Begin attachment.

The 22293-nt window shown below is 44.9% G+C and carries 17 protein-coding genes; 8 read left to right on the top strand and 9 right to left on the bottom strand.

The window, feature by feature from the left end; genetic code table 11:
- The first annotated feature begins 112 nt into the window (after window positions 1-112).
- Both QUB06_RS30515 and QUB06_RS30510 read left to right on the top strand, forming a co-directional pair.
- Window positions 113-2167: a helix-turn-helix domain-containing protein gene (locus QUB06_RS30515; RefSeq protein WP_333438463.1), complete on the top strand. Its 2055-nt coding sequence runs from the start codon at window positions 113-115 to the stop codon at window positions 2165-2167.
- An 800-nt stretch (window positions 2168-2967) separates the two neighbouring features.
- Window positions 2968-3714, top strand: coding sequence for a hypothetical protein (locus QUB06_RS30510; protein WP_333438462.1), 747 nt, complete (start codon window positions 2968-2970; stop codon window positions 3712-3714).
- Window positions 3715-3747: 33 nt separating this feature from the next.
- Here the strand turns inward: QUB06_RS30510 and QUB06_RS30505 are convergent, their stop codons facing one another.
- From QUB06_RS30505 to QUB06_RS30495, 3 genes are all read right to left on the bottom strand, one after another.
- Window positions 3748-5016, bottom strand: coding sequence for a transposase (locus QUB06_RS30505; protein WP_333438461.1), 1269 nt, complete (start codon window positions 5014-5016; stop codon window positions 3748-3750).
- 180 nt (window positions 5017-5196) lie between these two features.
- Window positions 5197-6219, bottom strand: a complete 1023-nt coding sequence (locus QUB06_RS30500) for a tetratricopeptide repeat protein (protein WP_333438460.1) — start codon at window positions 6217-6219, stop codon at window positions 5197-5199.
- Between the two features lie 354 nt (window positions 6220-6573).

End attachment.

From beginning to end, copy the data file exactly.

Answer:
The 22293-nt window shown below is 44.9% G+C and carries 17 protein-coding genes; 8 read left to right on the top strand and 9 right to left on the bottom strand.

The window, feature by feature from the left end; genetic code table 11:
- The first annotated feature begins 112 nt into the window (after window positions 1-112).
- Both QUB06_RS30515 and QUB06_RS30510 read left to right on the top strand, forming a co-directional pair.
- Window positions 113-2167: a helix-turn-helix domain-containing protein gene (locus QUB06_RS30515; RefSeq protein WP_333438463.1), complete on the top strand. Its 2055-nt coding sequence runs from the start codon at window positions 113-115 to the stop codon at window positions 2165-2167.
- An 800-nt stretch (window positions 2168-2967) separates the two neighbouring features.
- Window positions 2968-3714, top strand: coding sequence for a hypothetical protein (locus QUB06_RS30510; protein WP_333438462.1), 747 nt, complete (start codon window positions 2968-2970; stop codon window positions 3712-3714).
- Window positions 3715-3747: 33 nt separating this feature from the next.
- Here the strand turns inward: QUB06_RS30510 and QUB06_RS30505 are convergent, their stop codons facing one another.
- From QUB06_RS30505 to QUB06_RS30495, 3 genes are all read right to left on the bottom strand, one after another.
- Window positions 3748-5016, bottom strand: coding sequence for a transposase (locus QUB06_RS30505; protein WP_333438461.1), 1269 nt, complete (start codon window positions 5014-5016; stop codon window positions 3748-3750).
- 180 nt (window positions 5017-5196) lie between these two features.
- Window positions 5197-6219, bottom strand: a complete 1023-nt coding sequence (locus QUB06_RS30500) for a tetratricopeptide repeat protein (protein WP_333438460.1) — start codon at window positions 6217-6219, stop codon at window positions 5197-5199.
- Between the two features lie 354 nt (window positions 6220-6573).